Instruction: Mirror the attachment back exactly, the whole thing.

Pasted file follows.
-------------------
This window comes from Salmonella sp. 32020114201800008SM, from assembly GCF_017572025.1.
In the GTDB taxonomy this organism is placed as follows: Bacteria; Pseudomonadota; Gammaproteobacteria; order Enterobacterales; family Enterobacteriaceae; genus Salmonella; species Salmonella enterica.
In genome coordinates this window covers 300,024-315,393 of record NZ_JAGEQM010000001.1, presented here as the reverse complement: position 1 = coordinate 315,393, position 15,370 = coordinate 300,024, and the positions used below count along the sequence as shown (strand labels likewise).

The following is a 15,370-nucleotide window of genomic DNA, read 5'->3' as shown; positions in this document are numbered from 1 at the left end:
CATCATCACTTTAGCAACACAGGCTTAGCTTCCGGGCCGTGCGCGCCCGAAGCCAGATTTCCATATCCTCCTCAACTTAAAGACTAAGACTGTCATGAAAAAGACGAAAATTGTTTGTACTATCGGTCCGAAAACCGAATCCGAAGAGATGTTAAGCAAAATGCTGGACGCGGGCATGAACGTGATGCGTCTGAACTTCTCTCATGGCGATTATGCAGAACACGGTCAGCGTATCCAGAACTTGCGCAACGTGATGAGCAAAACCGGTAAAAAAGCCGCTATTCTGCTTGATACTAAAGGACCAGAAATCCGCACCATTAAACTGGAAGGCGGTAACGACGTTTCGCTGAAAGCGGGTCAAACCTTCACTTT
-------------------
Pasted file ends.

This window comes from Salmonella sp. 32020114201800008SM, from assembly GCF_017572025.1.
In the GTDB taxonomy this organism is placed as follows: Bacteria; Pseudomonadota; Gammaproteobacteria; order Enterobacterales; family Enterobacteriaceae; genus Salmonella; species Salmonella enterica.
In genome coordinates this window covers 300,024-315,393 of record NZ_JAGEQM010000001.1, presented here as the reverse complement: position 1 = coordinate 315,393, position 15,370 = coordinate 300,024, and the positions used below count along the sequence as shown (strand labels likewise).

The following is a 15,370-nucleotide window of genomic DNA, read 5'->3' as shown; positions in this document are numbered from 1 at the left end:
CATCATCACTTTAGCAACACAGGCTTAGCTTCCGGGCCGTGCGCGCCCGAAGCCAGATTTCCATATCCTCCTCAACTTAAAGACTAAGACTGTCATGAAAAAGACGAAAATTGTTTGTACTATCGGTCCGAAAACCGAATCCGAAGAGATGTTAAGCAAAATGCTGGACGCGGGCATGAACGTGATGCGTCTGAACTTCTCTCATGGCGATTATGCAGAACACGGTCAGCGTATCCAGAACTTGCGCAACGTGATGAGCAAAACCGGTAAAAAAGCCGCTATTCTGCTTGATACTAAAGGACCAGAAATCCGCACCATTAAACTGGAAGGCGGTAACGACGTTTCGCTGAAAGCGGGTCAAACCTTCACTTT